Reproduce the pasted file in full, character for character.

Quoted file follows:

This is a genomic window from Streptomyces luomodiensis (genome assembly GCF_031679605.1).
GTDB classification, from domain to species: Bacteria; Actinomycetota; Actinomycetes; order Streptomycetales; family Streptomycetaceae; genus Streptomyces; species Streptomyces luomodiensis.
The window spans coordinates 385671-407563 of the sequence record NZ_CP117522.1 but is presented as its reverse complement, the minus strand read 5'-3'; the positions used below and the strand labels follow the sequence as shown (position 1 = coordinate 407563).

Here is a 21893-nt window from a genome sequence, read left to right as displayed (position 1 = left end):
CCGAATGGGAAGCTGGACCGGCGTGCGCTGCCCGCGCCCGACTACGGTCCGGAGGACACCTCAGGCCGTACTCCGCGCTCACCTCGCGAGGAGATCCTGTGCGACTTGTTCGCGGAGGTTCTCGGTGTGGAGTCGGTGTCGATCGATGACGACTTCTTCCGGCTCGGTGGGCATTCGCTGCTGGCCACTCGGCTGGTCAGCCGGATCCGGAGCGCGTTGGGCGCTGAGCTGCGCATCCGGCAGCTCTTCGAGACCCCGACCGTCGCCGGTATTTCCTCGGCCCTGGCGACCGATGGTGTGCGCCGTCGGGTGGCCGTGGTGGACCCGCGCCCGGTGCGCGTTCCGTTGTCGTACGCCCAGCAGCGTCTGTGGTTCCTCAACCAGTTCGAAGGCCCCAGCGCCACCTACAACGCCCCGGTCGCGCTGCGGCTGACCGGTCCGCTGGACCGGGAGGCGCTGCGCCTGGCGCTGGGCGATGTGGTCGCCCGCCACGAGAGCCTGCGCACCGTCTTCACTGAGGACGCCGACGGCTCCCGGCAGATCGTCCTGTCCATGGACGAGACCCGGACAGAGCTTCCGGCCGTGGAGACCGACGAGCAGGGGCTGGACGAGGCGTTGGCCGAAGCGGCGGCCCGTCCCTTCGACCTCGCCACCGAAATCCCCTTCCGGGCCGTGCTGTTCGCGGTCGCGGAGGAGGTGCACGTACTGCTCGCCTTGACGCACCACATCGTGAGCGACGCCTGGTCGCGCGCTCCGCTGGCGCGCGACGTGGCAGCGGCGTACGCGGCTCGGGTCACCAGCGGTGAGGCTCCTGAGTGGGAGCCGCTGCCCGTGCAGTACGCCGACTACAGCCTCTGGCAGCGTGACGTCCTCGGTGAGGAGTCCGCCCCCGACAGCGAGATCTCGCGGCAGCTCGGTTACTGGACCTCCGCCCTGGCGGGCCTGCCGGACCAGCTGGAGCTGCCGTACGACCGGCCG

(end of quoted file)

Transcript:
This is a genomic window from Streptomyces luomodiensis (genome assembly GCF_031679605.1).
GTDB classification, from domain to species: Bacteria; Actinomycetota; Actinomycetes; order Streptomycetales; family Streptomycetaceae; genus Streptomyces; species Streptomyces luomodiensis.
The window spans coordinates 385671-407563 of the sequence record NZ_CP117522.1 but is presented as its reverse complement, the minus strand read 5'-3'; the positions used below and the strand labels follow the sequence as shown (position 1 = coordinate 407563).

Here is a 21893-nt window from a genome sequence, read left to right as displayed (position 1 = left end):
CCGAATGGGAAGCTGGACCGGCGTGCGCTGCCCGCGCCCGACTACGGTCCGGAGGACACCTCAGGCCGTACTCCGCGCTCACCTCGCGAGGAGATCCTGTGCGACTTGTTCGCGGAGGTTCTCGGTGTGGAGTCGGTGTCGATCGATGACGACTTCTTCCGGCTCGGTGGGCATTCGCTGCTGGCCACTCGGCTGGTCAGCCGGATCCGGAGCGCGTTGGGCGCTGAGCTGCGCATCCGGCAGCTCTTCGAGACCCCGACCGTCGCCGGTATTTCCTCGGCCCTGGCGACCGATGGTGTGCGCCGTCGGGTGGCCGTGGTGGACCCGCGCCCGGTGCGCGTTCCGTTGTCGTACGCCCAGCAGCGTCTGTGGTTCCTCAACCAGTTCGAAGGCCCCAGCGCCACCTACAACGCCCCGGTCGCGCTGCGGCTGACCGGTCCGCTGGACCGGGAGGCGCTGCGCCTGGCGCTGGGCGATGTGGTCGCCCGCCACGAGAGCCTGCGCACCGTCTTCACTGAGGACGCCGACGGCTCCCGGCAGATCGTCCTGTCCATGGACGAGACCCGGACAGAGCTTCCGGCCGTGGAGACCGACGAGCAGGGGCTGGACGAGGCGTTGGCCGAAGCGGCGGCCCGTCCCTTCGACCTCGCCACCGAAATCCCCTTCCGGGCCGTGCTGTTCGCGGTCGCGGAGGAGGTGCACGTACTGCTCGCCTTGACGCACCACATCGTGAGCGACGCCTGGTCGCGCGCTCCGCTGGCGCGCGACGTGGCAGCGGCGTACGCGGCTCGGGTCACCAGCGGTGAGGCTCCTGAGTGGGAGCCGCTGCCCGTGCAGTACGCCGACTACAGCCTCTGGCAGCGTGACGTCCTCGGTGAGGAGTCCGCCCCCGACAGCGAGATCTCGCGGCAGCTCGGTTACTGGACCTCCGCCCTGGCGGGCCTGCCGGACCAGCTGGAGCTGCCGTACGACCGGCCG